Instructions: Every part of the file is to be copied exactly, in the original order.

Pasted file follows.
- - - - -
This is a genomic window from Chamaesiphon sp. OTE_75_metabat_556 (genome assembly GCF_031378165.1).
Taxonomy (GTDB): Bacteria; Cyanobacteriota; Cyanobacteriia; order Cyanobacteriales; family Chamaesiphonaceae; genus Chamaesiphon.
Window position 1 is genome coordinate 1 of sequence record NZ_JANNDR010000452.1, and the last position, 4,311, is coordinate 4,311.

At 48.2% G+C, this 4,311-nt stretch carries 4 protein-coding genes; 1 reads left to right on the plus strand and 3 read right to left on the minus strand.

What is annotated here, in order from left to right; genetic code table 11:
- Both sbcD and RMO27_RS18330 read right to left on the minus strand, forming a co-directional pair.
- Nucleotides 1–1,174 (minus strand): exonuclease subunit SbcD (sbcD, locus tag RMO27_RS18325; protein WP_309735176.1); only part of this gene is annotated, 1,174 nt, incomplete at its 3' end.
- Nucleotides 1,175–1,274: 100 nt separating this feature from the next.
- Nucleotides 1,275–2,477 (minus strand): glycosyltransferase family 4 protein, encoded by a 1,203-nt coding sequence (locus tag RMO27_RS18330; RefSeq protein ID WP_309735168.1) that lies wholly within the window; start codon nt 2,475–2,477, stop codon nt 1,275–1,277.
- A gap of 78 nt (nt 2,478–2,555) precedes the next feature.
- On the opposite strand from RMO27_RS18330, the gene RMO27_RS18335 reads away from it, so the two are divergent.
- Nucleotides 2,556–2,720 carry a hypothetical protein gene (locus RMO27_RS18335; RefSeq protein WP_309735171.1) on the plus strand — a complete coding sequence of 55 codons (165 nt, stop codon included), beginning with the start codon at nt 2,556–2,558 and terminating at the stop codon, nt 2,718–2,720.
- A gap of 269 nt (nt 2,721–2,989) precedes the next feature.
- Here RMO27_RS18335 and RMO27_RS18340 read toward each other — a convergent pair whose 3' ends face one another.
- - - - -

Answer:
This is a genomic window from Chamaesiphon sp. OTE_75_metabat_556 (genome assembly GCF_031378165.1).
Taxonomy (GTDB): Bacteria; Cyanobacteriota; Cyanobacteriia; order Cyanobacteriales; family Chamaesiphonaceae; genus Chamaesiphon.
Window position 1 is genome coordinate 1 of sequence record NZ_JANNDR010000452.1, and the last position, 4,311, is coordinate 4,311.

At 48.2% G+C, this 4,311-nt stretch carries 4 protein-coding genes; 1 reads left to right on the plus strand and 3 read right to left on the minus strand.

What is annotated here, in order from left to right; genetic code table 11:
- Both sbcD and RMO27_RS18330 read right to left on the minus strand, forming a co-directional pair.
- Nucleotides 1–1,174 (minus strand): exonuclease subunit SbcD (sbcD, locus tag RMO27_RS18325; protein WP_309735176.1); only part of this gene is annotated, 1,174 nt, incomplete at its 3' end.
- Nucleotides 1,175–1,274: 100 nt separating this feature from the next.
- Nucleotides 1,275–2,477 (minus strand): glycosyltransferase family 4 protein, encoded by a 1,203-nt coding sequence (locus tag RMO27_RS18330; RefSeq protein ID WP_309735168.1) that lies wholly within the window; start codon nt 2,475–2,477, stop codon nt 1,275–1,277.
- A gap of 78 nt (nt 2,478–2,555) precedes the next feature.
- On the opposite strand from RMO27_RS18330, the gene RMO27_RS18335 reads away from it, so the two are divergent.
- Nucleotides 2,556–2,720 carry a hypothetical protein gene (locus RMO27_RS18335; RefSeq protein WP_309735171.1) on the plus strand — a complete coding sequence of 55 codons (165 nt, stop codon included), beginning with the start codon at nt 2,556–2,558 and terminating at the stop codon, nt 2,718–2,720.
- A gap of 269 nt (nt 2,721–2,989) precedes the next feature.
- Here RMO27_RS18335 and RMO27_RS18340 read toward each other — a convergent pair whose 3' ends face one another.